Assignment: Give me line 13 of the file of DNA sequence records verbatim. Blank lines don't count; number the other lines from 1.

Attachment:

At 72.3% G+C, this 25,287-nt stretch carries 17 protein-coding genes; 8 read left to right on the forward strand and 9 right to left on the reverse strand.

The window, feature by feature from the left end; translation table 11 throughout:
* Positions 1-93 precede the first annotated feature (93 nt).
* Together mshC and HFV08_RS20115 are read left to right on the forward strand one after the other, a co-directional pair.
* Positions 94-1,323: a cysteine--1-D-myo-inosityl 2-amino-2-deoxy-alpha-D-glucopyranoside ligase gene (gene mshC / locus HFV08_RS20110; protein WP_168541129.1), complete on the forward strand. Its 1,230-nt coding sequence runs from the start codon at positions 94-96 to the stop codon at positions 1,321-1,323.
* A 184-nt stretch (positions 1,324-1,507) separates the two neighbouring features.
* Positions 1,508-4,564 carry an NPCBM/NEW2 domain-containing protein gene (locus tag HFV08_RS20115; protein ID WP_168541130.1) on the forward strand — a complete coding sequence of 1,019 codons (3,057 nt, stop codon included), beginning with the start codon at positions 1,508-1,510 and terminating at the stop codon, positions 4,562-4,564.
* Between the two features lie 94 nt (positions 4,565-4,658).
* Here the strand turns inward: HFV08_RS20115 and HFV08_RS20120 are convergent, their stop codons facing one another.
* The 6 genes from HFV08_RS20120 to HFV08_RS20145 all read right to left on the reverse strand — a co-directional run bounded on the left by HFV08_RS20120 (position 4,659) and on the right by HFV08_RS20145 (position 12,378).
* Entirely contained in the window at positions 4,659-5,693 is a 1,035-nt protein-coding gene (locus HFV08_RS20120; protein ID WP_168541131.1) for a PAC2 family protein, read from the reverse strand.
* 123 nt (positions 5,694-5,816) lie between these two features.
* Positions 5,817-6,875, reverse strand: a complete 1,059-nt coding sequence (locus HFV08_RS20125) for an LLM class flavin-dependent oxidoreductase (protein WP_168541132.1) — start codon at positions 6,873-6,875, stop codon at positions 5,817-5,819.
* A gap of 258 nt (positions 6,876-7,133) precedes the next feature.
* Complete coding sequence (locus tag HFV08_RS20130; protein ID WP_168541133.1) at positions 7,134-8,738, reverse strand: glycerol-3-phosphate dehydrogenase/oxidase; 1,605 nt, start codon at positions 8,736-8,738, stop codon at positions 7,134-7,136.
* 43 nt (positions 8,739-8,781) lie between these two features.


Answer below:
* Positions 5,817-6,875, reverse strand: a complete 1,059-nt coding sequence (locus HFV08_RS20125) for an LLM class flavin-dependent oxidoreductase (protein WP_168541132.1) — start codon at positions 6,873-6,875, stop codon at positions 5,817-5,819.